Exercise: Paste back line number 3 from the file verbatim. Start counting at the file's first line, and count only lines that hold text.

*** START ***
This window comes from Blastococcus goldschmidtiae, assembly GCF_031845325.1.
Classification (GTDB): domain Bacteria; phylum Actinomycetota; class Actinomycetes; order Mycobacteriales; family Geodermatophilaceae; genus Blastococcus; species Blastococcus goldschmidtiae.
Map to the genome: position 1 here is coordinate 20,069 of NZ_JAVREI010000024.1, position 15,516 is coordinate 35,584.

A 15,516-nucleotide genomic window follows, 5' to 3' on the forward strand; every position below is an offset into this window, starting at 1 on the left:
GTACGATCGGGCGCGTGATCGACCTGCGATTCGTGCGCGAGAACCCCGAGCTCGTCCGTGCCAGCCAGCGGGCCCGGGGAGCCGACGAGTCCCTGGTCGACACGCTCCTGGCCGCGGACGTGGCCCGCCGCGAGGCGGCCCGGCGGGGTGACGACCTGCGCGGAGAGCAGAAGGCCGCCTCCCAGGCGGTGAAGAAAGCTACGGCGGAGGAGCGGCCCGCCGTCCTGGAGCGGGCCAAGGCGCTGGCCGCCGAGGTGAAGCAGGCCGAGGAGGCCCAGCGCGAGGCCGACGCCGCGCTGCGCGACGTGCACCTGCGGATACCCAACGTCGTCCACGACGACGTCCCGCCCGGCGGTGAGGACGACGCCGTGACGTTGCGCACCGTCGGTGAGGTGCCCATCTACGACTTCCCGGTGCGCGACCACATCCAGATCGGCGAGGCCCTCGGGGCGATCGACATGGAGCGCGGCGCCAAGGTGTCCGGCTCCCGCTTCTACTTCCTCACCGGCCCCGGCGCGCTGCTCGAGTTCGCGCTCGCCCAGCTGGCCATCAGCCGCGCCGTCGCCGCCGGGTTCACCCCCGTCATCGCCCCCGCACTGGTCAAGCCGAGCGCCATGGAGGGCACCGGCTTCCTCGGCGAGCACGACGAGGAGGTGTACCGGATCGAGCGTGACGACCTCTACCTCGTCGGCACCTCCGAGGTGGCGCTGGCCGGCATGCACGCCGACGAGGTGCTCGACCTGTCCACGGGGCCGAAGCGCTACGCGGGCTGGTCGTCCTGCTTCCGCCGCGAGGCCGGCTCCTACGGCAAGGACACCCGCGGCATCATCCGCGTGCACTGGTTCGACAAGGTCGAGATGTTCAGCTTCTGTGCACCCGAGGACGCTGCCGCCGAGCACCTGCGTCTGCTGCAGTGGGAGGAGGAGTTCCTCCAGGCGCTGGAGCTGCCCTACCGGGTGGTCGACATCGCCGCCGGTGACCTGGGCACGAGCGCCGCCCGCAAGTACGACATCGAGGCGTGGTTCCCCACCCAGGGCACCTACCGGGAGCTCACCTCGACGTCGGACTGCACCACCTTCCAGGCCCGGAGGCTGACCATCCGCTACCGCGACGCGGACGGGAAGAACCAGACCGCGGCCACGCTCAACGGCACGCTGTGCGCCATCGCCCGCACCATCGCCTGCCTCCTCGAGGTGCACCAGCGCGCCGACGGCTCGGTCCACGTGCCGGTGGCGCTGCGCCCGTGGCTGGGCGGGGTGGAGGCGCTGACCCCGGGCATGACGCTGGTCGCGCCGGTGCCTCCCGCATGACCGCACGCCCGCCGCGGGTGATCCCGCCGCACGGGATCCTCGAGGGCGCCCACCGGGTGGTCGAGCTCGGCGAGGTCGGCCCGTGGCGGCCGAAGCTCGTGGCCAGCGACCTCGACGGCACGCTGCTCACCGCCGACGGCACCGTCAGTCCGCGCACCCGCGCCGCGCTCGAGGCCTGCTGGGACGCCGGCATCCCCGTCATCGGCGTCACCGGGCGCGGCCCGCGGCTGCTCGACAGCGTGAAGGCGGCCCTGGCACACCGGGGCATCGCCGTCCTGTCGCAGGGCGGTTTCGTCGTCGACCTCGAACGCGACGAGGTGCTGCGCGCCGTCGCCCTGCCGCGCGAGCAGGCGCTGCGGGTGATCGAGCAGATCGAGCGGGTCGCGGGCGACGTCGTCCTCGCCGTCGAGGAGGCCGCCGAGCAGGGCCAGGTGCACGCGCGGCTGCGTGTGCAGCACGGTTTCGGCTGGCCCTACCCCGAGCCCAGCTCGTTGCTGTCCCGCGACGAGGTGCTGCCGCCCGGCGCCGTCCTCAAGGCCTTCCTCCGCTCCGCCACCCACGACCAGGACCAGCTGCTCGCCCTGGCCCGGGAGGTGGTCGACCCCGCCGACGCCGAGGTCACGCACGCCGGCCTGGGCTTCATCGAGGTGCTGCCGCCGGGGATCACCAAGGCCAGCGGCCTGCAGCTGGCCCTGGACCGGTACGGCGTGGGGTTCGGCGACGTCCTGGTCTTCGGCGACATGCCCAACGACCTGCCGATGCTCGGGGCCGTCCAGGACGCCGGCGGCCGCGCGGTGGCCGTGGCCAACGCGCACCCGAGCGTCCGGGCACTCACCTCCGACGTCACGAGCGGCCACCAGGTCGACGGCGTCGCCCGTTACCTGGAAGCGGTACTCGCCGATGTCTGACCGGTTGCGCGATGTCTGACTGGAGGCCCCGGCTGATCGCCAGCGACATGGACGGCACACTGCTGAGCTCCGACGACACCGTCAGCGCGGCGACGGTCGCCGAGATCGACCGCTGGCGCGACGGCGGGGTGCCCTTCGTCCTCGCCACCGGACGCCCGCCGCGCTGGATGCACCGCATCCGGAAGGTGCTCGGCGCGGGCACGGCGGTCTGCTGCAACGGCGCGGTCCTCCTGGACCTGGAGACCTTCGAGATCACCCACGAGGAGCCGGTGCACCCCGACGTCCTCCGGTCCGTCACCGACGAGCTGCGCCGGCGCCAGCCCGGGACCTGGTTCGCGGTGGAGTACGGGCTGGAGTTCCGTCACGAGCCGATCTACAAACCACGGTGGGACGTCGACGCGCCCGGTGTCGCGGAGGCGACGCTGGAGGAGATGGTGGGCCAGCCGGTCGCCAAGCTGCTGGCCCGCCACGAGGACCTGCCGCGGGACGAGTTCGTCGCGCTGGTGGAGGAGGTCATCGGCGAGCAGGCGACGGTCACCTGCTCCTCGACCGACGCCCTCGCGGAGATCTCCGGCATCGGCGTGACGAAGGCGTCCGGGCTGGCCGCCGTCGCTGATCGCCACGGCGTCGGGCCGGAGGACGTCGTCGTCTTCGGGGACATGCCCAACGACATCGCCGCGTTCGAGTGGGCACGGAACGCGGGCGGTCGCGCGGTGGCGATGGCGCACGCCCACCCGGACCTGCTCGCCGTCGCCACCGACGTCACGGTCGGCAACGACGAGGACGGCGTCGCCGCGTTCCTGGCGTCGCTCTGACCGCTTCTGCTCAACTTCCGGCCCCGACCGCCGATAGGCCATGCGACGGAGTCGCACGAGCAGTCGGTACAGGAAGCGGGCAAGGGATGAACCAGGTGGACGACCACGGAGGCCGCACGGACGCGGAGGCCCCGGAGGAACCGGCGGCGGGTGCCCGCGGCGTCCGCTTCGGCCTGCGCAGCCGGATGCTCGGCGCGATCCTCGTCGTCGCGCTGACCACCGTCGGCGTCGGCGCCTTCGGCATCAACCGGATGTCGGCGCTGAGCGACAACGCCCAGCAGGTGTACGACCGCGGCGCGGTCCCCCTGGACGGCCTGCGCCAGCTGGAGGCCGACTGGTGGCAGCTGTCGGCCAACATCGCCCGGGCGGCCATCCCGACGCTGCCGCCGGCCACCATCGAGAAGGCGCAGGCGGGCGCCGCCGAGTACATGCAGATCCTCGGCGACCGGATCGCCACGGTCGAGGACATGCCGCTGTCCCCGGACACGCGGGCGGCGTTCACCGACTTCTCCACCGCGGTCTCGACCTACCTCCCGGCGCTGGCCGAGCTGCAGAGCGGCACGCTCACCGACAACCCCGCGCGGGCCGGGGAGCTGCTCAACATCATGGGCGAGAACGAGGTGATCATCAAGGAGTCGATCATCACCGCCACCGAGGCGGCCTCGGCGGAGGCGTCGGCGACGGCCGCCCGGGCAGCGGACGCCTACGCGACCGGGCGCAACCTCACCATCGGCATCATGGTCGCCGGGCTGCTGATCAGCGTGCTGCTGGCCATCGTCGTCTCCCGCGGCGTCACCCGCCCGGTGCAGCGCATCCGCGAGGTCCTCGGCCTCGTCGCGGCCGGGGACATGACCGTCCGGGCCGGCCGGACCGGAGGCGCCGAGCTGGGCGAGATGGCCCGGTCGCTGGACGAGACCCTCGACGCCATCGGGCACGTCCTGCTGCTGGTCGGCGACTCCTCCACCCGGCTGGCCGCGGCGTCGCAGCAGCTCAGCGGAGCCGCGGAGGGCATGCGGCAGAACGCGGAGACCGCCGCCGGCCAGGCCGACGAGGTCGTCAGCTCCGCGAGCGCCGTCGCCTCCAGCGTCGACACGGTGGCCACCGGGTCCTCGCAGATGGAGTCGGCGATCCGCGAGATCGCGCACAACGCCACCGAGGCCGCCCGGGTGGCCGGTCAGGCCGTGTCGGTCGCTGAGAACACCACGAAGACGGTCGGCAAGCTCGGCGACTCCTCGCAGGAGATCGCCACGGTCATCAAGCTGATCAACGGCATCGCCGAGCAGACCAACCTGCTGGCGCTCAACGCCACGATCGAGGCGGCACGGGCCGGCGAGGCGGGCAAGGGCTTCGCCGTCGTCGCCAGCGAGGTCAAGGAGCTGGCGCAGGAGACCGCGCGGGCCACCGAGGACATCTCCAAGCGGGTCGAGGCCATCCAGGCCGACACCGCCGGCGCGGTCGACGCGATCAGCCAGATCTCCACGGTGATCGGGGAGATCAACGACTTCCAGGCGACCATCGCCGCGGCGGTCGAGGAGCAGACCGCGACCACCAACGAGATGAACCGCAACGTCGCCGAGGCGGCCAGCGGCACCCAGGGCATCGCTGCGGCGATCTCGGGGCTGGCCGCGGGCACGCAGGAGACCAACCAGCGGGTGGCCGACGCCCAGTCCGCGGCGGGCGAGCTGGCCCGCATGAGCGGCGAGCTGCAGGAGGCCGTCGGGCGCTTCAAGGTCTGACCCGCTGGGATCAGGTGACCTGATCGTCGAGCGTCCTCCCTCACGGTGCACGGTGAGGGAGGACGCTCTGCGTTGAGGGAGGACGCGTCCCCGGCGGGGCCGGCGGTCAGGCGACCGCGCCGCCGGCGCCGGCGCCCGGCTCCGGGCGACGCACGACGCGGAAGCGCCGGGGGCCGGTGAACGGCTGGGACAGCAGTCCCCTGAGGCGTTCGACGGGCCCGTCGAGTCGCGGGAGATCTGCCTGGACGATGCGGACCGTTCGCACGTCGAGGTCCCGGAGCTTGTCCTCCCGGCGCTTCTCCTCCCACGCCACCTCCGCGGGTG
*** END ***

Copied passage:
Map to the genome: position 1 here is coordinate 20,069 of NZ_JAVREI010000024.1, position 15,516 is coordinate 35,584.